PLoS ONE | Year: 2016

Gold mines in the Yellowknife, NT, region-in particular, the Giant Mine-operated from 1949-99, releasing 237,000 tonnes of waste arsenic trioxide (As2O3) dust, among other compounds, from gold ore extraction and roasting processes. For the first time, we show the geospatial distribution of roaster-derived emissions of several chemical species beyond the mine property on otherwise undisturbed taiga shield lakes within a 25 km radius of the mine, 11 years after its closing. Additionally, we demonstrate that underlying bedrock is not a significant source for the elevated concentrations in overlying surface waters. Aquatic arsenic (As) concentrations are well above guidelines for drinking water (10 μg/L) and protection for aquatic life (5 μg/L), ranging up to 136 μg/L in lakes within 4 km from the mine, to 2.0 μg/L in lakes 24 km away. High conversion ratios of methyl mercury were shown in lakes near the roaster stack as well, with MeHg concentrations reaching 44% of total mercury. The risk of elevated exposures by these metals is significant, as many lakes used for recreation and fishing near the City of Yellowknife are within this radius of elevated As and methyl Hg concentrations. © 2016 Houben et al. This is an open access article distributed under the terms of the Creative Commons Attribution License, which permits unrestricted use, distribution, and reproduction in any medium, provided the original author and source are credited. Source


Kelley K.D.,U.S. Geological Survey | Selby D.,Durham University | Falck H.,NWT Geoscience Office | Slack J.F.,U.S. Geological Survey
Mineralium Deposita | Year: 2016

Stratiform Zn-Pb deposits hosted in unmetamorphosed carbonaceous and siliceous mudstones of the Ordovician to Silurian Duo Lake Formation define the Howards Pass district in Yukon Territory and Northwest Territories, western Canada. Collectively, the deposits are amongst the largest in the world, containing drill-indicated and inferred resources of 423 Mt at 4.84 % Zn and 1.59 % Pb. Sulphide textures include (a) fine-scale laminations of sphalerite, galena, and pyrite from <0.05 mm to 1 cm thick, interbedded with carbonaceous sedimentary rock; (b) layers of coarse sulphide that are structurally controlled by microfolds; and (c) veins that cut bedding and sulphide laminations. The finely interlaminated nature of sulphides with mudstone has been used as evidence for syngenetic mineralizing processes, whereas paleomagnetic data determined on coarse layered sulphides suggest a Middle Jurassic age of mineralization. Here, we present new rhenium-osmium (Re-Os) isotopic data for 12 pyrite separates obtained from 4 laminated sulphide-rich samples from the XY Central (XYC) and Don (DON) deposits and for 1 unmineralized organic-rich mudstone ∼20 m stratigraphically below the sulphide-bearing zone. Pyrite separates that lack mudstone inclusions (“pure”) from the XYC deposit contain 2.2 to 4.0 ppb Re and 93.4 to 123.4 ppt Os; pure pyrite from the DON deposit is significantly more enriched in Re and Os (34–37 ppb Re; 636.8–694.9 ppt Os). The 187Re/188Os values of pure pyrite separates from the XYC and DON deposits range from 137.6 to 197 and 182.1 to 201.4, respectively. Regression of all pure pyrite Re-Os data from both deposits yields an isochron age of 442 ± 14 Ma (MSWD = 7.4) and an initial 187Os/188Os (Osi) value of 0.71 ± 0.07. The Re-Os age indicates that the early phase of pyrite precipitation (and by inference, sphalerite and galena) occurred during the early Silurian, consistent with biostratigraphic ages of the host rocks. The Osi value of ∼0.8 for earliest Silurian seawater recorded from organic-rich shale in the basal Silurian Global Stratotype Section and Point (GSSP) at Dobs Linn, Scotland is very similar to that provided by the Howards Pass pyrite regression and hence suggests a hydrogenous (seawater) source of Os for the pyrite. Therefore, two possible sources of Os are (1) the Zn- and Pb-bearing hydrothermal fluid that leached Os from footwall sedimentary rocks, which were deposited in seawater, or (2) directly from seawater during precipitation of the pyrite, which suggests that the Os content of the hydrothermal fluid was minor relative to that of seawater. © 2016 Springer-Verlag Berlin Heidelberg (outside the USA) Source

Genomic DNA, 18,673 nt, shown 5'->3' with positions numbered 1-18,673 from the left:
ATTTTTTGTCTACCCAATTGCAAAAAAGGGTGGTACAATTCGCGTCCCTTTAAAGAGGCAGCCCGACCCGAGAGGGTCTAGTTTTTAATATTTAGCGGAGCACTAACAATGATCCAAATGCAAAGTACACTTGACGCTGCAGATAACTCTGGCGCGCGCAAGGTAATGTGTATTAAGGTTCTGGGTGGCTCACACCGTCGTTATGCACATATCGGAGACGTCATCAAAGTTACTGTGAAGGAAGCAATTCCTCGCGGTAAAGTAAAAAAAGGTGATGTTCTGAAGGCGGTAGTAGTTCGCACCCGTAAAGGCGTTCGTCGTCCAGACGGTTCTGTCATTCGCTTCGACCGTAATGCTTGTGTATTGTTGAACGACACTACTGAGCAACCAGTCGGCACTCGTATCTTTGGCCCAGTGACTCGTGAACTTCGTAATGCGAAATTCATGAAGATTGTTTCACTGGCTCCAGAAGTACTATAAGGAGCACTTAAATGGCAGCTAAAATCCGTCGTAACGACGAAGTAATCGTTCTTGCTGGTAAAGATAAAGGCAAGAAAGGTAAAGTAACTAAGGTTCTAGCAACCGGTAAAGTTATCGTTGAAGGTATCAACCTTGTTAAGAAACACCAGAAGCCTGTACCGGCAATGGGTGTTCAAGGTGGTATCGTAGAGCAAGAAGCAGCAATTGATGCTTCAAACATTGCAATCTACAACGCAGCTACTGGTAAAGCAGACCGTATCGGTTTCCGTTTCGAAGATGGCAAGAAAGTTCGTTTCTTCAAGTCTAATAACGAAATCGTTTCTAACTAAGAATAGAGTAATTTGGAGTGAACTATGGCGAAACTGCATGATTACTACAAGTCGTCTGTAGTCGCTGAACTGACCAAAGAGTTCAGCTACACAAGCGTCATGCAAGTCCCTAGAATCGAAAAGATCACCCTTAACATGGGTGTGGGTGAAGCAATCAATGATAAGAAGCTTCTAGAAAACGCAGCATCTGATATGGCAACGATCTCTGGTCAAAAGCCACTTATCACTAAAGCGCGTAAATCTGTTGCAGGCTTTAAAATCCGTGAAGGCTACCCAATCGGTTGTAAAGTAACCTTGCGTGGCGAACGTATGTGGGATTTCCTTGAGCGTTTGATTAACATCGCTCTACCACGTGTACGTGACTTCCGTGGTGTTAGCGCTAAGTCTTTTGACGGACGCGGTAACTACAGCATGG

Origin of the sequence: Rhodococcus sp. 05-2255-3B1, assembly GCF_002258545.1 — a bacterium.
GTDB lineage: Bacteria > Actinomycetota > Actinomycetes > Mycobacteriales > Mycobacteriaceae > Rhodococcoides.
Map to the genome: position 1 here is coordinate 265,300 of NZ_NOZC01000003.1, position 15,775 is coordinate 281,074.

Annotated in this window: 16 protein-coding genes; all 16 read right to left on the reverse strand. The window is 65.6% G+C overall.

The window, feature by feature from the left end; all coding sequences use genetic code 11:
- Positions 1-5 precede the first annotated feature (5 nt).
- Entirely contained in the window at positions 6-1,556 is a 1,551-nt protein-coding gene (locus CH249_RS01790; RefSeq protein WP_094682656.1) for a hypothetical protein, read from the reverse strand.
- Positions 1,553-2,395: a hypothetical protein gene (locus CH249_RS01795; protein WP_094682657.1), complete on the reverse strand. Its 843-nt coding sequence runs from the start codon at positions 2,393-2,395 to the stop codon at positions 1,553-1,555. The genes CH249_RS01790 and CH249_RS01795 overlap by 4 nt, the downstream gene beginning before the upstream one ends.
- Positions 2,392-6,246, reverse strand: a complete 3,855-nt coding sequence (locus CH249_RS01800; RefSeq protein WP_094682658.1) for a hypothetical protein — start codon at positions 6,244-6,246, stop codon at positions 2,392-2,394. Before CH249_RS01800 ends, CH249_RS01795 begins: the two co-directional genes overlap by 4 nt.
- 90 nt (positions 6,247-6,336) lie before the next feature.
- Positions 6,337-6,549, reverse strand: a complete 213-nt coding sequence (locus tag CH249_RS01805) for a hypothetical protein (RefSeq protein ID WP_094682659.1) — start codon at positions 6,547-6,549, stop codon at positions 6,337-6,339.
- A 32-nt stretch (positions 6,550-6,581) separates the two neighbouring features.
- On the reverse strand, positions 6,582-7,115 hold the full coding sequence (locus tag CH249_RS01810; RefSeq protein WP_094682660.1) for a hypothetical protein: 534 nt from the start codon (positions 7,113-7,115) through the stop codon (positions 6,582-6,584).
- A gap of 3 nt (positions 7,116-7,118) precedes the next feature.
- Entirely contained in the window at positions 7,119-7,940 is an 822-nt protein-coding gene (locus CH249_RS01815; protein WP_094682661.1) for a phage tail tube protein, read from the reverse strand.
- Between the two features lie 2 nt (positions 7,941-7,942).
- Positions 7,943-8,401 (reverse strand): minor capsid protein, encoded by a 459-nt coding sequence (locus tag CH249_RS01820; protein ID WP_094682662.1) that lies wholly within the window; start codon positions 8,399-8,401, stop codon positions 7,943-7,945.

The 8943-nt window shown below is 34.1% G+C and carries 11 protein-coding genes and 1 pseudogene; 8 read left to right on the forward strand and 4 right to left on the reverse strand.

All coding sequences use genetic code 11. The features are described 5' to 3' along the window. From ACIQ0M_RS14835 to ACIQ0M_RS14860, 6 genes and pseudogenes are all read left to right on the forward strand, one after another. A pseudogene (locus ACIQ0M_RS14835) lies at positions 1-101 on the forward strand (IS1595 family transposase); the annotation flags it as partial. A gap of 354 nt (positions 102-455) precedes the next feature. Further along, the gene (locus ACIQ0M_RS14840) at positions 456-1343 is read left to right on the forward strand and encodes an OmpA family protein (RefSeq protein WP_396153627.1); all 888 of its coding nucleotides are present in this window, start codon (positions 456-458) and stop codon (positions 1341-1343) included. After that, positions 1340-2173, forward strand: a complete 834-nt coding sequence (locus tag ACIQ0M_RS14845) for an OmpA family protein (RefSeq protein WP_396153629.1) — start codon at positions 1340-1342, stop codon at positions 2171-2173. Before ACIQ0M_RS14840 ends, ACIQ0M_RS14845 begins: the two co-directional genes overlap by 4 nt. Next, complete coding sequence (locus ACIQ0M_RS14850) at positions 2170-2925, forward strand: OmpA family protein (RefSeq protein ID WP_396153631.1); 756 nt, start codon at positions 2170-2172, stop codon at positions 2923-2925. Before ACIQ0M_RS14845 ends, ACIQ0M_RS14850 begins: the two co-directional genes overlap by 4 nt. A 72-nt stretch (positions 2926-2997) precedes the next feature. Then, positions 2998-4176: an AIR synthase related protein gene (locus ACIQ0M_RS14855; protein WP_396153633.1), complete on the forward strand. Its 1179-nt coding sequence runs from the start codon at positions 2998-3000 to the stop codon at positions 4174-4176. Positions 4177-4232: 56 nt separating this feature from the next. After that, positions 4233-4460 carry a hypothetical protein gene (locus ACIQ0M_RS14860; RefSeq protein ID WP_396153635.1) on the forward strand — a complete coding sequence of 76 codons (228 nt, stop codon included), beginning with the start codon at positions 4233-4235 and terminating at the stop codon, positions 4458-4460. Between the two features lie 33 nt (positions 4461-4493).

Acosta-Gongora P.,University of Alberta | Acosta-Gongora P.,Geological Survey of Canada | Gleeson S.A.,University of Alberta | Samson I.M.,University of Windsor | And 5 more authors.